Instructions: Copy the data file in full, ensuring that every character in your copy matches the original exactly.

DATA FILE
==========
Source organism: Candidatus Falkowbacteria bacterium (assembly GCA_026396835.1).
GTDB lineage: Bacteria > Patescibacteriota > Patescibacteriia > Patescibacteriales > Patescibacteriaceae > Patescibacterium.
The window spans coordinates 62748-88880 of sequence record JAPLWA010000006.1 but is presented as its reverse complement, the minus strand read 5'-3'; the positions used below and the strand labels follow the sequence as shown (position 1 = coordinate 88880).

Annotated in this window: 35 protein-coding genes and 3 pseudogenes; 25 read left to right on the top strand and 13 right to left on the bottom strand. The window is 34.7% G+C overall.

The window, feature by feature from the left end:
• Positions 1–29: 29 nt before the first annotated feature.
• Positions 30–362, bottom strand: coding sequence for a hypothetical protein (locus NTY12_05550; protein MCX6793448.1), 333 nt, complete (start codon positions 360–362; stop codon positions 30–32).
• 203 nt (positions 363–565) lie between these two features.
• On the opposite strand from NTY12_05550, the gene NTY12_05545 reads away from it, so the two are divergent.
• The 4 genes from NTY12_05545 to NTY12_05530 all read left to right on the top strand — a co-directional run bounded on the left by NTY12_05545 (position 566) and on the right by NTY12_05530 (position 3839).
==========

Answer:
Source organism: Candidatus Falkowbacteria bacterium (assembly GCA_026396835.1).
GTDB lineage: Bacteria > Patescibacteriota > Patescibacteriia > Patescibacteriales > Patescibacteriaceae > Patescibacterium.
The window spans coordinates 62748-88880 of sequence record JAPLWA010000006.1 but is presented as its reverse complement, the minus strand read 5'-3'; the positions used below and the strand labels follow the sequence as shown (position 1 = coordinate 88880).

Annotated in this window: 35 protein-coding genes and 3 pseudogenes; 25 read left to right on the top strand and 13 right to left on the bottom strand. The window is 34.7% G+C overall.

The window, feature by feature from the left end:
• Positions 1–29: 29 nt before the first annotated feature.
• Positions 30–362, bottom strand: coding sequence for a hypothetical protein (locus NTY12_05550; protein MCX6793448.1), 333 nt, complete (start codon positions 360–362; stop codon positions 30–32).
• 203 nt (positions 363–565) lie between these two features.
• On the opposite strand from NTY12_05550, the gene NTY12_05545 reads away from it, so the two are divergent.
• The 4 genes from NTY12_05545 to NTY12_05530 all read left to right on the top strand — a co-directional run bounded on the left by NTY12_05545 (position 566) and on the right by NTY12_05530 (position 3839).